CFP> "Tibetan Monastery Collections and Museums: Traditional Practices and Contemporary Issues"

Christian Luczanits's picture

We are delighted to announce our international workshop on "Tibetan Monastery Collections and Museums: Traditional Practices and Contemporary Issues", which will take place from 8th–10th November 2018 at SOAS, University of London. Please see the full description below for details.

Potential participants are invited to submit an abstract (max. 300 words) by 31 May 2018 to Chiara Bellini: Please include your name, title, affiliation, e-mail address, and the title of the panel to which you would like to contribute. Applicants will be notified by 15 June 2018.

Best wishes, Chiara Bellini, Louise Tythacott and Christian Luczanits

Tibetan Monastery Collections and Museums: Traditional Practices and Contemporary Issues

8th–10th November 2018, SOAS University of London

Tibetan monasteries are known as repositories of a wide range of ancient objects. Some of these have found their way to the West, while others still serve their original purpose as part of a monastery’s collection. Originally a considerable part of these collections was an integral part of the furnishing of the monastery and its temples, and thus accessible to the visitor. Today,  many monasteries have added museum spaces to their premises. While the original impetus for such spaces appears to be rooted in an attempt to accommodate the needs of tourists, the aims and contents of these vary greatly. These spaces are an expression of a modern transformation, the impact of which on the collections is the main focus of this workshop.

This workshop, thus, addresses the usage, management and display of institutional collections of Tibetan artifacts both in situ and in the West. Its main aim is to reflect on traditional practices and contemporary solutions for dealing with collections in monasteries across the Himalayas with the goal of identifying best practice. The workshop is  part of an AHRC-funded research project–‘Tibetan Buddhist Monastery Collections Today’—which directly collaborates with monasteries in Ladakh and Mustang to document, assess and support the management of their collections. Representatives of these institutions will participate in the workshop.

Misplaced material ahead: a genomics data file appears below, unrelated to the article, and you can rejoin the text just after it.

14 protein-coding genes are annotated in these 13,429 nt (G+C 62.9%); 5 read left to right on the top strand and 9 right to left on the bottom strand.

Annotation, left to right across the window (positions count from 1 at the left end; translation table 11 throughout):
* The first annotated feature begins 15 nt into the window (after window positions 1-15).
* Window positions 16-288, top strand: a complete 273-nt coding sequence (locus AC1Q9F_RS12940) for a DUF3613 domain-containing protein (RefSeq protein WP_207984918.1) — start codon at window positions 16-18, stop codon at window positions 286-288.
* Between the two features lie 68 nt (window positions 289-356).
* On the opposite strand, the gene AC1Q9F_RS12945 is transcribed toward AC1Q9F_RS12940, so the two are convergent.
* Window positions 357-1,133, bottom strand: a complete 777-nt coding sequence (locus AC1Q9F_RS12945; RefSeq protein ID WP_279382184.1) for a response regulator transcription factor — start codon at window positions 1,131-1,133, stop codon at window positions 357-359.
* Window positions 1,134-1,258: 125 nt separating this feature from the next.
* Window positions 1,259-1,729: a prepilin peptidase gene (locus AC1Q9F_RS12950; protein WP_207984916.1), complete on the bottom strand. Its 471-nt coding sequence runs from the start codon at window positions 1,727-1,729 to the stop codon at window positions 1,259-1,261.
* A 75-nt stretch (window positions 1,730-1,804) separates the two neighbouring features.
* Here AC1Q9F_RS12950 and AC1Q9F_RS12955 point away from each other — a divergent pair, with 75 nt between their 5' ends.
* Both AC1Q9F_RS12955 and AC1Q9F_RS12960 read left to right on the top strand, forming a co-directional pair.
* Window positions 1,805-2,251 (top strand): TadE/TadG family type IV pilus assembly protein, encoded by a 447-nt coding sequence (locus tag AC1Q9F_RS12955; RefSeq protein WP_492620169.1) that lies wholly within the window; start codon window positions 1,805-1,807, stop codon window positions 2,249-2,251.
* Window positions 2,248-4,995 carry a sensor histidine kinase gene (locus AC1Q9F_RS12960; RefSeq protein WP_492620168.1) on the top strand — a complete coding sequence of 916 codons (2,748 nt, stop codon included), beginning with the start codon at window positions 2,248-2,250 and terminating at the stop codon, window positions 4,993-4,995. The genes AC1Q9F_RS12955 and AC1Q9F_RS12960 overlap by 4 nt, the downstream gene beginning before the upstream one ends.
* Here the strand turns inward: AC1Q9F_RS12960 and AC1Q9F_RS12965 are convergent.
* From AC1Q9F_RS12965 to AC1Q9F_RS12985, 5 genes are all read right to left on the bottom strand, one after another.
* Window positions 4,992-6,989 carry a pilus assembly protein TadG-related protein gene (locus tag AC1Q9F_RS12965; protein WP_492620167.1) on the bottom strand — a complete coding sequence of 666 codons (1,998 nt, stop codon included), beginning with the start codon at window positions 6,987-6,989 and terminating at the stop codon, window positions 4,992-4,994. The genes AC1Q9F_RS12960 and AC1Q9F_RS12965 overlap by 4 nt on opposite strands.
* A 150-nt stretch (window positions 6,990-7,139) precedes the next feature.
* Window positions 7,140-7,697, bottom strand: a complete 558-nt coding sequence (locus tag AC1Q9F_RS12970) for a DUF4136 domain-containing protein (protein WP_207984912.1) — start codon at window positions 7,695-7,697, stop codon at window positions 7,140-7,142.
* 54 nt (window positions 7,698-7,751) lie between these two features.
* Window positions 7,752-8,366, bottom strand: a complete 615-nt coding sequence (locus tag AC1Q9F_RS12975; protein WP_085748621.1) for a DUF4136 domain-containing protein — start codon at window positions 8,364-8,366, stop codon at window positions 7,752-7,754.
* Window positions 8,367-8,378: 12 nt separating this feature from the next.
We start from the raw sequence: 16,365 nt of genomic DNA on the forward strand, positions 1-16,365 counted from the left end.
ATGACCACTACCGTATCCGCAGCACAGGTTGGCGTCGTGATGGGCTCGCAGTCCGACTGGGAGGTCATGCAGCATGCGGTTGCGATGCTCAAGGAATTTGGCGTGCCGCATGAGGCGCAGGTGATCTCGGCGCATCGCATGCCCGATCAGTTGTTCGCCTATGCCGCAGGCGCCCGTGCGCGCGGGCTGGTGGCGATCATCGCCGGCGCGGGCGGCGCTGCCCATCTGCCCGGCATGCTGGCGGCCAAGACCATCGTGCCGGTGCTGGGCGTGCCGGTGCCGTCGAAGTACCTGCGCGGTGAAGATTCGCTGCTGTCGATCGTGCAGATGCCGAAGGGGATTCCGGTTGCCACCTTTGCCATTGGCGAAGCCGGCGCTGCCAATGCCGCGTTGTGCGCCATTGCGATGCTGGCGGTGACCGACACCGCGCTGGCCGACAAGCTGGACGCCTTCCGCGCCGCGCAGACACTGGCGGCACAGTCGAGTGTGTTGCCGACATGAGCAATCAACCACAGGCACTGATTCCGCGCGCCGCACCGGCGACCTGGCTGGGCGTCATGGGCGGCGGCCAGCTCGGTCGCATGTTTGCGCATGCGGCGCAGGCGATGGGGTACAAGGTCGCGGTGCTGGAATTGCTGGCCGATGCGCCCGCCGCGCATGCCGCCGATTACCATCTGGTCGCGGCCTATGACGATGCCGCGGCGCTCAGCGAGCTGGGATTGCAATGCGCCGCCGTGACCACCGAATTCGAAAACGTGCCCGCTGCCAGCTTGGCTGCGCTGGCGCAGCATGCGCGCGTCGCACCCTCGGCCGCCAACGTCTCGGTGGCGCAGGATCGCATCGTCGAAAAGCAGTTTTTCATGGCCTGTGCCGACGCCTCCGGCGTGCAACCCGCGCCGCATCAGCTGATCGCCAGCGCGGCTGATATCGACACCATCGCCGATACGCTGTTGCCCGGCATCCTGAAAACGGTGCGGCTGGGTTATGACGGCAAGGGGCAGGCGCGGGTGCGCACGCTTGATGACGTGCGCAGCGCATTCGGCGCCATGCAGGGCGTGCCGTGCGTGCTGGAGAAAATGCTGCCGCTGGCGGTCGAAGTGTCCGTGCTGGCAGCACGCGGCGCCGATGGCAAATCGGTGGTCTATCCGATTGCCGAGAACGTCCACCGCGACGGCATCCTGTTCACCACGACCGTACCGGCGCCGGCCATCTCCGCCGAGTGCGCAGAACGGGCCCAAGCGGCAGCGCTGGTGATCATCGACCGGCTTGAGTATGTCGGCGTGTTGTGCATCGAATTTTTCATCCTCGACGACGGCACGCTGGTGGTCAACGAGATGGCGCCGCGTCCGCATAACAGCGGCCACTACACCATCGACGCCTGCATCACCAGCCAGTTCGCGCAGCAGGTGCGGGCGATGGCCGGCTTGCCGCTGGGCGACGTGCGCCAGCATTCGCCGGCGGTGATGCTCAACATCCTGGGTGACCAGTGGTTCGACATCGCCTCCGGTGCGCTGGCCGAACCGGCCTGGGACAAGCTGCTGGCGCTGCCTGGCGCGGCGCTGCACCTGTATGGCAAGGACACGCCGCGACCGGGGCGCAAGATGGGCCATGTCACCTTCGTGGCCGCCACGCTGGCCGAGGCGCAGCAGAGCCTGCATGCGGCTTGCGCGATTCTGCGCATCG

The workshop will be organised into the following panels:

Monastery Collections

This panel will analyse the management, usage and display of collections in monasteries both historically and in the present day. It will reflect on the role collections of portable artifacts play within a monastic context, as well as examine traditional attitudes towards the preservation and conservation of such collections. Participants will also be asked to share their vision for the future of such collections. 

Monastery and Museum

The addition of museum spaces to monasteries provokes questions about the status of such spaces and their effects on the collection. What is the historic precedence for such spaces? Is there a difference between the objects in the temple and those in the museum? Does the museum transform the experience of the monastery? Can we also observe a degree of museumisation of the temple? 

Collection Records

Both monasteries and museums maintain records of their collections, but they differ considerably in their nature, purpose and accessibility. This panel will assess these differences and will reflect on how the respective systems may learn from each other. It also assesses how the adoption of current standards for such records by monasteries may affect the management and accessibility of their collections in future. 

Curating Collections

Any collection requires curation, but how are monastery collections curated and are these traditional methods adequate today? Further, there is no traditional precedence for curating museum spaces. Here, recent trends in the curation of Tibetan collections in Western museums provide a considerable range of options. Can these practices be transferred to a monastery museum context or do these sites have particular requirements?